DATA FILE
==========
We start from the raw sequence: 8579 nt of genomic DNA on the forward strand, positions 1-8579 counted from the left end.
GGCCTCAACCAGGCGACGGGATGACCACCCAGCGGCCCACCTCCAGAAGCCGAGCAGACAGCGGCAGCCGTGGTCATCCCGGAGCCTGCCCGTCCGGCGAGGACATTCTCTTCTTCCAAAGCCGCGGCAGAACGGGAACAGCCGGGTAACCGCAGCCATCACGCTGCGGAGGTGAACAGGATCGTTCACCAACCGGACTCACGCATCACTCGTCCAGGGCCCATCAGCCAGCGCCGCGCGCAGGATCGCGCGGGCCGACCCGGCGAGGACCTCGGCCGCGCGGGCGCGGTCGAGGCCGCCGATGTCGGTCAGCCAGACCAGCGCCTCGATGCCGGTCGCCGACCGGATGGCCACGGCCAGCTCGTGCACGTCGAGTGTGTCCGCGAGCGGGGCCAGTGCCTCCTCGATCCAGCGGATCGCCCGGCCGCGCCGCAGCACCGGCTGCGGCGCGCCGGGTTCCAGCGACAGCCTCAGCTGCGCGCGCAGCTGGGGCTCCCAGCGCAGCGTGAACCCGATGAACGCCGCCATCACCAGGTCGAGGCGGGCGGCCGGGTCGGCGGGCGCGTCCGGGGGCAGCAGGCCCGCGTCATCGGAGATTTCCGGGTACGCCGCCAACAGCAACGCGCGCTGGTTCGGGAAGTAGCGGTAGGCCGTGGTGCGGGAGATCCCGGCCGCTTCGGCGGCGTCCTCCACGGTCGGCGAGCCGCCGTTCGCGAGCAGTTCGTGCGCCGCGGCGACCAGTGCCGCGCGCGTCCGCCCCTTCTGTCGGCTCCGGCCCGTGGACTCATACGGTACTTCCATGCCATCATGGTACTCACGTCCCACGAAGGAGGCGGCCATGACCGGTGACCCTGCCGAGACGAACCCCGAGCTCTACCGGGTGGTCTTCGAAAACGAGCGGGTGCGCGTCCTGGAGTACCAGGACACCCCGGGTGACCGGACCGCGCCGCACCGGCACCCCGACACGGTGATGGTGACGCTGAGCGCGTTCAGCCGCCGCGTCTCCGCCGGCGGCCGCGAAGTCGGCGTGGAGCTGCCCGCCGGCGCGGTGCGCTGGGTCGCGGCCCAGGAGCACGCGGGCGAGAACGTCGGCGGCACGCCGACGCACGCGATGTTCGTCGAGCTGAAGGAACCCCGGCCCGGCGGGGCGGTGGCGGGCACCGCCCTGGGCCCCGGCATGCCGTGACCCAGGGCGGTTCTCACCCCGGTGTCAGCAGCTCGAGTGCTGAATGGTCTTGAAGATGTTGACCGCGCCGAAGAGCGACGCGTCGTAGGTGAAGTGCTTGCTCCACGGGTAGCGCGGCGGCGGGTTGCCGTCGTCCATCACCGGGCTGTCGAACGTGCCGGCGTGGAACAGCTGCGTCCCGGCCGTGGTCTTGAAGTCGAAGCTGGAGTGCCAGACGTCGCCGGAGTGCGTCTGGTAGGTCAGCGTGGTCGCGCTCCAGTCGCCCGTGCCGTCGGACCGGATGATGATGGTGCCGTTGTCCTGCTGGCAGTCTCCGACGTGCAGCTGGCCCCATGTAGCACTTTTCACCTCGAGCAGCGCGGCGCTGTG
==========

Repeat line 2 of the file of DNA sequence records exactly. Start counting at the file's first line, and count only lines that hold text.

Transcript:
GGCCTCAACCAGGCGACGGGATGACCACCCAGCGGCCCACCTCCAGAAGCCGAGCAGACAGCGGCAGCCGTGGTCATCCCGGAGCCTGCCCGTCCGGCGAGGACATTCTCTTCTTCCAAAGCCGCGGCAGAACGGGAACAGCCGGGTAACCGCAGCCATCACGCTGCGGAGGTGAACAGGATCGTTCACCAACCGGACTCACGCATCACTCGTCCAGGGCCCATCAGCCAGCGCCGCGCGCAGGATCGCGCGGGCCGACCCGGCGAGGACCTCGGCCGCGCGGGCGCGGTCGAGGCCGCCGATGTCGGTCAGCCAGACCAGCGCCTCGATGCCGGTCGCCGACCGGATGGCCACGGCCAGCTCGTGCACGTCGAGTGTGTCCGCGAGCGGGGCCAGTGCCTCCTCGATCCAGCGGATCGCCCGGCCGCGCCGCAGCACCGGCTGCGGCGCGCCGGGTTCCAGCGACAGCCTCAGCTGCGCGCGCAGCTGGGGCTCCCAGCGCAGCGTGAACCCGATGAACGCCGCCATCACCAGGTCGAGGCGGGCGGCCGGGTCGGCGGGCGCGTCCGGGGGCAGCAGGCCCGCGTCATCGGAGATTTCCGGGTACGCCGCCAACAGCAACGCGCGCTGGTTCGGGAAGTAGCGGTAGGCCGTGGTGCGGGAGATCCCGGCCGCTTCGGCGGCGTCCTCCACGGTCGGCGAGCCGCCGTTCGCGAGCAGTTCGTGCGCCGCGGCGACCAGTGCCGCGCGCGTCCGCCCCTTCTGTCGGCTCCGGCCCGTGGACTCATACGGTACTTCCATGCCATCATGGTACTCACGTCCCACGAAGGAGGCGGCCATGACCGGTGACCCTGCCGAGACGAACCCCGAGCTCTACCGGGTGGTCTTCGAAAACGAGCGGGTGCGCGTCCTGGAGTACCAGGACACCCCGGGTGACCGGACCGCGCCGCACCGGCACCCCGACACGGTGATGGTGACGCTGAGCGCGTTCAGCCGCCGCGTCTCCGCCGGCGGCCGCGAAGTCGGCGTGGAGCTGCCCGCCGGCGCGGTGCGCTGGGTCGCGGCCCAGGAGCACGCGGGCGAGAACGTCGGCGGCACGCCGACGCACGCGATGTTCGTCGAGCTGAAGGAACCCCGGCCCGGCGGGGCGGTGGCGGGCACCGCCCTGGGCCCCGGCATGCCGTGACCCAGGGCGGTTCTCACCCCGGTGTCAGCAGCTCGAGTGCTGAATGGTCTTGAAGATGTTGACCGCGCCGAAGAGCGACGCGTCGTAGGTGAAGTGCTTGCTCCACGGGTAGCGCGGCGGCGGGTTGCCGTCGTCCATCACCGGGCTGTCGAACGTGCCGGCGTGGAACAGCTGCGTCCCGGCCGTGGTCTTGAAGTCGAAGCTGGAGTGCCAGACGTCGCCGGAGTGCGTCTGGTAGGTCAGCGTGGTCGCGCTCCAGTCGCCCGTGCCGTCGGACCGGATGATGATGGTGCCGTTGTCCTGCTGGCAGTCTCCGACGTGCAGCTGGCCCCATGTAGCACTTTTCACCTCGAGCAGCGCGGCGCTGTG